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My school requests a research question for a project. I came up with one like this: (different topic but very similar, due to NDA)

What is the behavior of a bike, depending on speed, time in use and temperature?

This question is about the research, and defines what is wanted. However this is way too much for the time I will work at the project. My task is to design, build and verify the bike.

If I leave the research question as it is, I will be having trouble at the end, because I cannot answer it.

Rephrasing the question to something like below feels not right, it does not contain the whole assignment. Must a research question really be a question, or can it also be a statement?

Question:

How do you build a bike?

Statement:

Build and verify a bike.

EDIT:

The project is done at a company by me as a bachelor assignment. The company has a problem which is pretty hard to solve (my part of the project won't solve it either). To further investigate the problem they need this bike.

I don't really have a clue how this research question is used in these kind of assignments where it is build and verify x. Usually the research question is defined at the beginning, and in your conclusions at the end of the project you are able to give an answer.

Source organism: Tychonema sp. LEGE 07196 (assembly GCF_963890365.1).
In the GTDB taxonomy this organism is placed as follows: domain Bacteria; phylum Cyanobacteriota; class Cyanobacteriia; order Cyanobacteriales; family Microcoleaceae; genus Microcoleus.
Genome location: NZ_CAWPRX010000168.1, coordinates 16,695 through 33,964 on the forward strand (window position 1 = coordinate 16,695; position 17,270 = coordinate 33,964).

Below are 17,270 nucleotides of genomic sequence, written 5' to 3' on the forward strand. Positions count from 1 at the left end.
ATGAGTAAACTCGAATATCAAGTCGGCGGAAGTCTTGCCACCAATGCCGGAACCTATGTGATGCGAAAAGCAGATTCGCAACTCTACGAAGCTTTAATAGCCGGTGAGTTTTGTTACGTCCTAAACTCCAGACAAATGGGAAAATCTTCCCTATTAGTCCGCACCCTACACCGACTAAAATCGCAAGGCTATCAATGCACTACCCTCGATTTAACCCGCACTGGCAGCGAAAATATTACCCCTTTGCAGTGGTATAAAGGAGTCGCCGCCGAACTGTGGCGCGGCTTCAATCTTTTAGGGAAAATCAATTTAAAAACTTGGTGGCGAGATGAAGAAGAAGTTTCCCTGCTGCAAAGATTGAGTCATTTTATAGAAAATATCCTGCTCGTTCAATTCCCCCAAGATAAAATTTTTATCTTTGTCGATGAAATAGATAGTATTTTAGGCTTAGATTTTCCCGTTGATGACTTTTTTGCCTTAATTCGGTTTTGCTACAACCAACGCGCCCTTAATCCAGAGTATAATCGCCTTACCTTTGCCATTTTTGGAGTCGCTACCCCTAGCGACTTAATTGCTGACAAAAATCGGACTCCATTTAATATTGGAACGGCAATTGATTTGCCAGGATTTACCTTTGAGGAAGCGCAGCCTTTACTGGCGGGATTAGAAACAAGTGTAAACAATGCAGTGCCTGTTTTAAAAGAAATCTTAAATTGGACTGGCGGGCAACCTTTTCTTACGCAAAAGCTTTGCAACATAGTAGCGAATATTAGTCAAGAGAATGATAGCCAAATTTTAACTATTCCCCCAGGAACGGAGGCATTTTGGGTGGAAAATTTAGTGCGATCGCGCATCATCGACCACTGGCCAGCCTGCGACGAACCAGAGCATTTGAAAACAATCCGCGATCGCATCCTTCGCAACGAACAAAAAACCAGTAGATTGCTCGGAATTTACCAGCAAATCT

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Can you tell us more about why this research is required? How the questions are generally used? Who does this research? –  Neil Fein Feb 6 at 17:58

1 Answer 1

You are constructing a prototype. This prototype must serve in resolving the question you quoted, and this is pretty much what you must ask about:

"What prototype bike is suitable for research of..."

"Is prototype X of bike suitable for research..."

"How to construct a prototype of bike suitable for research..."

"How to adapt a [generic brand bike] as a suitable prototype for tests in research..."

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